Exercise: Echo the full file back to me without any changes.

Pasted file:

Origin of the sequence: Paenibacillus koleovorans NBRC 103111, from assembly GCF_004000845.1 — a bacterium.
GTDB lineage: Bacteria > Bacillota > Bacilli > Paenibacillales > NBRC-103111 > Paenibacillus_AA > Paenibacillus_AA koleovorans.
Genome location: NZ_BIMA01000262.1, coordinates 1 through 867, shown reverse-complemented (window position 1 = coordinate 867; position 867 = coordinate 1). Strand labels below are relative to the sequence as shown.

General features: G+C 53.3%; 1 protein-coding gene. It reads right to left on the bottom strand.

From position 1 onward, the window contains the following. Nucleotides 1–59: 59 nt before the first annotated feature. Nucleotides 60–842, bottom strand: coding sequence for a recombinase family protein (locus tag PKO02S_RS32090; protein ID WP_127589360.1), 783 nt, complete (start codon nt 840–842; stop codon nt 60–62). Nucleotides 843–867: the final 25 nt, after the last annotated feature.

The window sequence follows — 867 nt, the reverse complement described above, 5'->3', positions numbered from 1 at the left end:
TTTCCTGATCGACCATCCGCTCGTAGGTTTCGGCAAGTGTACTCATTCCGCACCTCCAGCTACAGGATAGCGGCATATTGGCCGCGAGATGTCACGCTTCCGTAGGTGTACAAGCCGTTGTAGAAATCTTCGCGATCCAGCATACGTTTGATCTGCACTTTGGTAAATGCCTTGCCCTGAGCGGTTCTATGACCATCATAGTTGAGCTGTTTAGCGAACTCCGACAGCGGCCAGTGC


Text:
Origin of the sequence: Paenibacillus koleovorans NBRC 103111, from assembly GCF_004000845.1 — a bacterium.
GTDB lineage: Bacteria > Bacillota > Bacilli > Paenibacillales > NBRC-103111 > Paenibacillus_AA > Paenibacillus_AA koleovorans.
Genome location: NZ_BIMA01000262.1, coordinates 1 through 867, shown reverse-complemented (window position 1 = coordinate 867; position 867 = coordinate 1). Strand labels below are relative to the sequence as shown.

General features: G+C 53.3%; 1 protein-coding gene. It reads right to left on the bottom strand.

From position 1 onward, the window contains the following. Nucleotides 1–59: 59 nt before the first annotated feature. Nucleotides 60–842, bottom strand: coding sequence for a recombinase family protein (locus tag PKO02S_RS32090; protein ID WP_127589360.1), 783 nt, complete (start codon nt 840–842; stop codon nt 60–62). Nucleotides 843–867: the final 25 nt, after the last annotated feature.

The window sequence follows — 867 nt, the reverse complement described above, 5'->3', positions numbered from 1 at the left end:
TTTCCTGATCGACCATCCGCTCGTAGGTTTCGGCAAGTGTACTCATTCCGCACCTCCAGCTACAGGATAGCGGCATATTGGCCGCGAGATGTCACGCTTCCGTAGGTGTACAAGCCGTTGTAGAAATCTTCGCGATCCAGCATACGTTTGATCTGCACTTTGGTAAATGCCTTGCCCTGAGCGGTTCTATGACCATCATAGTTGAGCTGTTTAGCGAACTCCGACAGCGGCCAGTGC